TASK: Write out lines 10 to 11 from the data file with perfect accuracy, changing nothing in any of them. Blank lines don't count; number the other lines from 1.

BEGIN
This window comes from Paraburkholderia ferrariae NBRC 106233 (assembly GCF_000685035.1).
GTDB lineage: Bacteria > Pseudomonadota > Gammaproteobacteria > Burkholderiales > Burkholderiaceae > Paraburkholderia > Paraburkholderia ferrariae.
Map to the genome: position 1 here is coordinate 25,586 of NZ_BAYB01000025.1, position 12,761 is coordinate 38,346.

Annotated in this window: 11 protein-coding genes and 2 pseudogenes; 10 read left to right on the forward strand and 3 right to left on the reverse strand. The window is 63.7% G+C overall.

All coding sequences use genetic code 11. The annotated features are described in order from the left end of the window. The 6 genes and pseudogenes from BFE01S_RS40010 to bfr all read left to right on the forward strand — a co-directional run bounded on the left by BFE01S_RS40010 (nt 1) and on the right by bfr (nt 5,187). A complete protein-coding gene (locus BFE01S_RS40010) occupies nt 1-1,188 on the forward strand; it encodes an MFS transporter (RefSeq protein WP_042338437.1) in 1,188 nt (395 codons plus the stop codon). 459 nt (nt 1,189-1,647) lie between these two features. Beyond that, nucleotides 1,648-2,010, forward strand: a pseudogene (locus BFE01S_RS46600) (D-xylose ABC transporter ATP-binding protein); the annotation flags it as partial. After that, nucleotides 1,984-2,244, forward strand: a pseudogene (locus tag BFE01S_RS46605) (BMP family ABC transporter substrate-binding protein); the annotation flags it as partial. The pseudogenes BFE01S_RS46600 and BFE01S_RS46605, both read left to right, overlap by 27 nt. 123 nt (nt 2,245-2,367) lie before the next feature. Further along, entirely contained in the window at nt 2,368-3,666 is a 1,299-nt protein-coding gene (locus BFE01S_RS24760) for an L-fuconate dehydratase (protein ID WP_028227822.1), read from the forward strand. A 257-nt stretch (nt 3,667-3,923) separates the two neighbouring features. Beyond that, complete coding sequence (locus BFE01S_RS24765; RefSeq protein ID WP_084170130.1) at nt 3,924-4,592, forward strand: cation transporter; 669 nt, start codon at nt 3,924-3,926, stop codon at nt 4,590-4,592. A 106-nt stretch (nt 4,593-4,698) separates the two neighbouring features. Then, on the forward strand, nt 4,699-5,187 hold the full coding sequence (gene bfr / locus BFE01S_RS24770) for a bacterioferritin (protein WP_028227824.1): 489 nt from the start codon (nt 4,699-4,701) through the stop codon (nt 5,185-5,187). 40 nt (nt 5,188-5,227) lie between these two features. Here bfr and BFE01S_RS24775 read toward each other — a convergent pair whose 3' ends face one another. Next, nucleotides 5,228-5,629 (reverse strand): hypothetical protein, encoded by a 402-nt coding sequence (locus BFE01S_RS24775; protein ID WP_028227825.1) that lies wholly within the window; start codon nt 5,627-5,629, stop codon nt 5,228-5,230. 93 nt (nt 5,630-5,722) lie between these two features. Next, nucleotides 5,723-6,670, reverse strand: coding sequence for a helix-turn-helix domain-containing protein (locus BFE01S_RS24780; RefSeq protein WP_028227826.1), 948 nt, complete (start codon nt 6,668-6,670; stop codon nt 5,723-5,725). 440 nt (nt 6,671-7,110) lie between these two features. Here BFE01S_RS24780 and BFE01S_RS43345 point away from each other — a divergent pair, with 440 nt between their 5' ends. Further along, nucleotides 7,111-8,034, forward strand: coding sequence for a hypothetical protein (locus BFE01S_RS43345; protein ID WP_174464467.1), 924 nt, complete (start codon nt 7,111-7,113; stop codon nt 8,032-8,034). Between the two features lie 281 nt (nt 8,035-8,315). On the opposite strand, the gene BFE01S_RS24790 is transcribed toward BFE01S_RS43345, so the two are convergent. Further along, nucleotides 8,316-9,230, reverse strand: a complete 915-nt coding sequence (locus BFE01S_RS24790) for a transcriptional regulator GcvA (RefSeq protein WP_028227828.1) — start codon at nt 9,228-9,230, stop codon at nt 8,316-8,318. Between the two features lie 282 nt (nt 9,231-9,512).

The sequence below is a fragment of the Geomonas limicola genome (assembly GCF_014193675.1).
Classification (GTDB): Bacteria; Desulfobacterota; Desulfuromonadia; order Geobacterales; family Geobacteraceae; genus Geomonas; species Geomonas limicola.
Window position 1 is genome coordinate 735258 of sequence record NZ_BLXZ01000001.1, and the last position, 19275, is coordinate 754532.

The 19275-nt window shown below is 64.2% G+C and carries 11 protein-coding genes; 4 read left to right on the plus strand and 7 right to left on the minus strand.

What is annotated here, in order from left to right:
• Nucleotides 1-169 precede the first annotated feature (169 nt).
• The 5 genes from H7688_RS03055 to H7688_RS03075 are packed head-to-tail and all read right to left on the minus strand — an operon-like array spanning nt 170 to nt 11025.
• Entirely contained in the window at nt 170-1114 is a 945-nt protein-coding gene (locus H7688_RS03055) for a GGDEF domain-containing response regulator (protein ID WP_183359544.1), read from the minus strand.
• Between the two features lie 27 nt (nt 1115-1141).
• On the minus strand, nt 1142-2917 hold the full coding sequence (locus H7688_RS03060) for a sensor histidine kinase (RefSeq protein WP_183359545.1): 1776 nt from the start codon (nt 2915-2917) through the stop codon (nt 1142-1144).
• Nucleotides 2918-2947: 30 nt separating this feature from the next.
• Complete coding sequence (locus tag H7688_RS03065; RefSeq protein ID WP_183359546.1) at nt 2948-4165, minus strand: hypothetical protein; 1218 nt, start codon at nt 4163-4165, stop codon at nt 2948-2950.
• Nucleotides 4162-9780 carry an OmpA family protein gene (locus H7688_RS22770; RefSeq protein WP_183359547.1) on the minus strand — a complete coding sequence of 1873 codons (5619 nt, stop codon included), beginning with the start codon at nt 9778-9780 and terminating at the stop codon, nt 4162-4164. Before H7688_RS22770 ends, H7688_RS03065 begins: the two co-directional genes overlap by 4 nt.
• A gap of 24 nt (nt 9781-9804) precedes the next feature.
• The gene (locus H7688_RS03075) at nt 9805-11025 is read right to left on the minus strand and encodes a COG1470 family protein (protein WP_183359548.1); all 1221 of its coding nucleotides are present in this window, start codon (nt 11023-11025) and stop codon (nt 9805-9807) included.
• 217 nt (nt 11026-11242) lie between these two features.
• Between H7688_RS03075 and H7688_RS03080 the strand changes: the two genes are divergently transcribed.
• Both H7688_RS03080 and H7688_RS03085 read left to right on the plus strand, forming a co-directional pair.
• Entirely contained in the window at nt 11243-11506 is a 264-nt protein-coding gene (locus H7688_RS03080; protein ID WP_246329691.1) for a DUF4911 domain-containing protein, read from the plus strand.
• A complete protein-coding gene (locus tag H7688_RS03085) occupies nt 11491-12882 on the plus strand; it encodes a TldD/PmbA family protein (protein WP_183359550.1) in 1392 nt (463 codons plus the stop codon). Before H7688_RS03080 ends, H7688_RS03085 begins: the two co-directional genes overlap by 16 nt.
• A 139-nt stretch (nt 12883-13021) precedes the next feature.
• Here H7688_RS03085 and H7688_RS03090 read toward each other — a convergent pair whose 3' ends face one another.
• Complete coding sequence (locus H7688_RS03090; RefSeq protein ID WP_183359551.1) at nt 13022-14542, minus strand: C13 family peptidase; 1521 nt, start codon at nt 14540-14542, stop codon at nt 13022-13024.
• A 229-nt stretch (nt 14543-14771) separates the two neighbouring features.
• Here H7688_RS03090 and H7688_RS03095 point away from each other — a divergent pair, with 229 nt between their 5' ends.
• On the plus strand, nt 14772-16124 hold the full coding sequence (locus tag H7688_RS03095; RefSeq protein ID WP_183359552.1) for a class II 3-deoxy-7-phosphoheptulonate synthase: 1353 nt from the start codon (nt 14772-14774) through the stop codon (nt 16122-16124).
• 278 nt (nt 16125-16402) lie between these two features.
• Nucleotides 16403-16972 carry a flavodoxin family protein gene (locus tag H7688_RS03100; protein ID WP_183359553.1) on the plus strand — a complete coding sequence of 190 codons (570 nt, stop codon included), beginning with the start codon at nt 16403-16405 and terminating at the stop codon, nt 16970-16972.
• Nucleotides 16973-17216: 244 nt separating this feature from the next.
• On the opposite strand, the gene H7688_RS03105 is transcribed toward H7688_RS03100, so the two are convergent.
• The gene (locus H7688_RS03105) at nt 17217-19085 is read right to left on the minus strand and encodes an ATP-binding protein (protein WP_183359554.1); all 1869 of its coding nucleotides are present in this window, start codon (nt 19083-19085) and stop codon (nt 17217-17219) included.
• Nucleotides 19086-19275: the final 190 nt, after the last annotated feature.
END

What is annotated here, in order from left to right:
• Nucleotides 1-169 precede the first annotated feature (169 nt).